AN EARLY CALL…..
The Weather Channel, using the American model and the European, gives two different forecasts for Wednesday, Nov. 26. The European model predicts snow for Wednesday.
Given that this is Thanksgiving Eve, so many of you have big plans, lots of people under roof, let me make an early call.
If it does snow, I will cancel Friday’s hunt and move our High Holy Day to next Sunday.
As you must braid, see to guests, this will be more difficult if the weather is bad. Even if it clears for Friday, braiding wondering if you can trailer out for Friday morning seems an unnecessary stress.
If the weather holds and the American model is correct, of course, we will hunt.
Look for an early call Wednesday evening. 540-456-8787 Huntline
The bad weather, if it comes, should not affect Saturday’s foot hunt. That call will also be on the Huntline by early Friday evening.
THE CHILDREN’S HUNT…..please park at The Run-In Shed
Thanksgiving, the second High Holy Day, is our children’s hunt. A brief review of our modus operandi is in order.
Thanksgiving Hunt begins with awarding of the hunt button and colors.
After this happy occasion, Huntsman and staff take a handful of steady Eddies, the children follow. As some are on lead line, this isn’t a long walk, usually down to the polo field. After the kids have walked behind hounds, perhaps seen a fox, they return to the trailers.
Then the adults walk, trot down to the Arena where the rest of the hounds await us and off we go.
Should a fox appear when you are with the children, here’s the drill. Stand still. The Huntsman will stand still. The whippers-in will stay with the hounds. Parents, friends will turn the children back to the trailers. Once the Huntsman and the Field Master determine that moving off will not frighten the kids or set off their ponies, adults will go toward the hounds.
NOVEMBER 29, Waldingfield Beagles, 3 pm
Eat too much? Run it off with the beagles at Tea Time Farm, meeting at the Upper Barn. If you have visitors, children, too, this is an excellent way to introduce them to hunting with hounds. People are on foot, can get close to the beagles, see the action.
The beagles run much like foxhounds but the circles are smaller, the range of the game, rabbit, being smaller. The biggest difference between beagling and foxhunting is when beagling, you are hunting a prey animal. When foxhunting, you are hunting a predator.
Actually, when beagling, you hunt what the fox hunts. It is instructive for those fox hunters who wish to learn more about their quarry, but most of all, it’s great fun. Better yet, no one will part company with their horse.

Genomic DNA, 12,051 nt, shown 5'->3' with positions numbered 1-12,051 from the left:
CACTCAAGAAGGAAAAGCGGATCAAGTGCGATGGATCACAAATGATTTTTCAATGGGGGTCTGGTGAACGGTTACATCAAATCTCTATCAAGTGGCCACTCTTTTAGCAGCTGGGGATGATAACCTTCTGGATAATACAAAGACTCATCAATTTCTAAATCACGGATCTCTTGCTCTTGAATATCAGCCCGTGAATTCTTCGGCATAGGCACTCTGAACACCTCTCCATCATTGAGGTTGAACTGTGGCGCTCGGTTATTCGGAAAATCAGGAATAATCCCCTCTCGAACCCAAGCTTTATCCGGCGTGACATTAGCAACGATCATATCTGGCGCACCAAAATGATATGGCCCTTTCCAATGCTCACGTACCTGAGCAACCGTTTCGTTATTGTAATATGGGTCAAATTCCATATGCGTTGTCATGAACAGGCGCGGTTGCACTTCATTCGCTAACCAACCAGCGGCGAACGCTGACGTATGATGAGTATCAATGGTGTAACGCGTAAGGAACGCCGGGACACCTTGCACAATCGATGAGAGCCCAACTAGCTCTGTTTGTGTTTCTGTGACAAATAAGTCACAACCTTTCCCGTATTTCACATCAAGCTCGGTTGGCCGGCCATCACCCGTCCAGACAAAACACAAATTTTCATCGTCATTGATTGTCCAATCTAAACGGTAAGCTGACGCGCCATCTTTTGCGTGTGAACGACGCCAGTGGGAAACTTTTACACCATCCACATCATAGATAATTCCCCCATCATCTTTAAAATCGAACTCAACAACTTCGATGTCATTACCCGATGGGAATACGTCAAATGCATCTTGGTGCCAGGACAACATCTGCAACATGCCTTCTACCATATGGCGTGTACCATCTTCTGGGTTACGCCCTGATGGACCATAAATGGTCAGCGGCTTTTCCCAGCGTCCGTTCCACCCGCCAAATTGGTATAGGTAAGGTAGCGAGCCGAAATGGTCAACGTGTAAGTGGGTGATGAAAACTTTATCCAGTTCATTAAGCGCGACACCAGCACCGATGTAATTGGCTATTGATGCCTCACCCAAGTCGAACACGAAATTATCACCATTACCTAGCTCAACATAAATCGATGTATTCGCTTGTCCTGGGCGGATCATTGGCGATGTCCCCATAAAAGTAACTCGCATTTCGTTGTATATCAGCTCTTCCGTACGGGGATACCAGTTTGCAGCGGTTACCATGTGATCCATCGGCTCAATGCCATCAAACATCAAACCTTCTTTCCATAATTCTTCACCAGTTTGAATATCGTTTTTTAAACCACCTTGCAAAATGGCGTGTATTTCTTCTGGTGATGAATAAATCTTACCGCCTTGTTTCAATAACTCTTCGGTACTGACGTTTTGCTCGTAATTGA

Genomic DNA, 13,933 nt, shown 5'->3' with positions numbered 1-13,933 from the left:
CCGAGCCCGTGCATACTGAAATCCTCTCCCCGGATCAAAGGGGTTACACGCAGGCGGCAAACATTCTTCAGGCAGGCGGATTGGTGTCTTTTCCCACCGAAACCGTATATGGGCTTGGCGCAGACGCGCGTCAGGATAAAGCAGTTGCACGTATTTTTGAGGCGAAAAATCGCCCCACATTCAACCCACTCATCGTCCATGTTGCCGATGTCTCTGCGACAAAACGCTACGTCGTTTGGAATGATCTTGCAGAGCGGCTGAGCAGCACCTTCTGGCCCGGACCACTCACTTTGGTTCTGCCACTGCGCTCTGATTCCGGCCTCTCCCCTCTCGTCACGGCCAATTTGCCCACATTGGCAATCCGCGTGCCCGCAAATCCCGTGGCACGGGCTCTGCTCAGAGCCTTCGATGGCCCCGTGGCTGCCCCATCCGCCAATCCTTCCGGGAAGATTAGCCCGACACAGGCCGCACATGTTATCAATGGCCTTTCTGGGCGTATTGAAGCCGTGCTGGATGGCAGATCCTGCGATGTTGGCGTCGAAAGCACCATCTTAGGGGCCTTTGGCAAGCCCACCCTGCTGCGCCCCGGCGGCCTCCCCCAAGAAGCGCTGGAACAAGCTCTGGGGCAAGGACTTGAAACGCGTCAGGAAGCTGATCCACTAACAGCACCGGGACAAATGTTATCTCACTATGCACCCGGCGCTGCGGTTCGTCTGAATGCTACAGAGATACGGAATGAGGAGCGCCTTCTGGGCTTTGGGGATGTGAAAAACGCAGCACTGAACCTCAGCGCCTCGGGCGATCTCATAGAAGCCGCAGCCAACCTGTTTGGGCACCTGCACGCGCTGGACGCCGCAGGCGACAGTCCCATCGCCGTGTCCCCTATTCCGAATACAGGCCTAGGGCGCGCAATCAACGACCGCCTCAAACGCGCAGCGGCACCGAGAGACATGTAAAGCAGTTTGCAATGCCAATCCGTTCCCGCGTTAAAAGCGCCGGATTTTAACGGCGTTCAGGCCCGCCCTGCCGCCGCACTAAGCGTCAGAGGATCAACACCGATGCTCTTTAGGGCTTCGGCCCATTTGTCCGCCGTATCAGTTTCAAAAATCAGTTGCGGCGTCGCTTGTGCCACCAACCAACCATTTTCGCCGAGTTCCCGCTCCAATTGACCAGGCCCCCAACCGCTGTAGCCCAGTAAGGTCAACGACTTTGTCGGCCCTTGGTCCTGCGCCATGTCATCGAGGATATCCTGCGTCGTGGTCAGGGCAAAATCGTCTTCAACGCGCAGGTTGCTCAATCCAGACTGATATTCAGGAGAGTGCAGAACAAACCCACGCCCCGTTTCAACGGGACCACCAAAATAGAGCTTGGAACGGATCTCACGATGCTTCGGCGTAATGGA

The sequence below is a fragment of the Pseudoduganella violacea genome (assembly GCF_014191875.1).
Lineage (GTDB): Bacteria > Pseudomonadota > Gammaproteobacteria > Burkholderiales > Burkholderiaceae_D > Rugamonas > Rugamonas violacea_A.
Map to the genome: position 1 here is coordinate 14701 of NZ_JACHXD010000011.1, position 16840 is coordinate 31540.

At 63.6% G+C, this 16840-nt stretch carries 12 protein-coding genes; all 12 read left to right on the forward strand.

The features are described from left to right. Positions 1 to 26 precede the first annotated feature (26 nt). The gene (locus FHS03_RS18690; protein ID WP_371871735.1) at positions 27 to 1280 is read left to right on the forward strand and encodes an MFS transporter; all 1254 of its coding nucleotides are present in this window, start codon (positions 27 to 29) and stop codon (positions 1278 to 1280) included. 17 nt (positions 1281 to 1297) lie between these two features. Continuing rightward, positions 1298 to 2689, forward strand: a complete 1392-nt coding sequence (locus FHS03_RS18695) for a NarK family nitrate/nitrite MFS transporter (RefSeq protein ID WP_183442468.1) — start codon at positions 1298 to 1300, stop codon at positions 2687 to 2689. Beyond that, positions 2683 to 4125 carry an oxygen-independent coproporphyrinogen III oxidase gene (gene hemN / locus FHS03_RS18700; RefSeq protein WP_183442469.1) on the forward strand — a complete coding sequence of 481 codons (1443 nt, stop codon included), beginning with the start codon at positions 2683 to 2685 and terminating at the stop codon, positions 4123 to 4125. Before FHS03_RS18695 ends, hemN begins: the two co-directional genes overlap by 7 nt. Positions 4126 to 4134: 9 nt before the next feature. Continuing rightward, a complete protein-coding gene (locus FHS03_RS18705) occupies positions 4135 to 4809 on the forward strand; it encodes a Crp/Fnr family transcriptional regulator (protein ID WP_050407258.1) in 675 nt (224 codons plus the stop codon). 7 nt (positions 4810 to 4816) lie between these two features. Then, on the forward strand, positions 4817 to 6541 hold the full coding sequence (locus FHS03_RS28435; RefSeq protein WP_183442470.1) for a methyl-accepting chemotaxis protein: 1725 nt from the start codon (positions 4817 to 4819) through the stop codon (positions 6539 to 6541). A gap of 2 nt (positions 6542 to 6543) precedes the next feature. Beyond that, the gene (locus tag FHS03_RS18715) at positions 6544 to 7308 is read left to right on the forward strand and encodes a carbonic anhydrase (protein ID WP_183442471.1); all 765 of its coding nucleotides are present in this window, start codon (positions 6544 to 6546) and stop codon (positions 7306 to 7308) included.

Following the run, we celebrate with a tea.
Hope to see you Saturday.
Oak Ridge, vast and beautiful, always delights us as well as our guests. November 9 proved no exception. True to form the day became warm. When hounds were picked up we had various temperature readings from 68*F to 73*F.
Sixty five to seventy five riders went out. The number is a bit shaky because some returned early. There were thirty car followers. Hard to believe but yes, thirty, and the breakfast hosted over two hundred and twenty people including Oak Ridge’s wonderful Hollands and other landowners, without whom we would enjoy no sport.
We picked up two foxes but scent didn’t hold. We ended on a coyote and there again, scent didn’t hold. Dee Phillips, whipper-in viewed and the field saw some lovely hound work. Not much of a run though. Then again, would it be Opening Hunt without unseasonable warmth and spotty scent?
Mark and Karen Catron won the Jean Beegle Award amidst much cheering. Their name, engraved on the silver platter, now follows eight or is it nine others? At any rate, it is a high honor and much deserved.
Wayne Dawson won the Guess-the-Temperature-at-Noon award and promptly donated the monies to the hounds.
I was thrilled because the hounds did the best they could in the circumstances and also for the very first time I was able to sample some of the over-the-top hunt breakfast. I actually managed to eat half a plate, a victory of sorts.
The formal season is now upon us.
Always and Ever,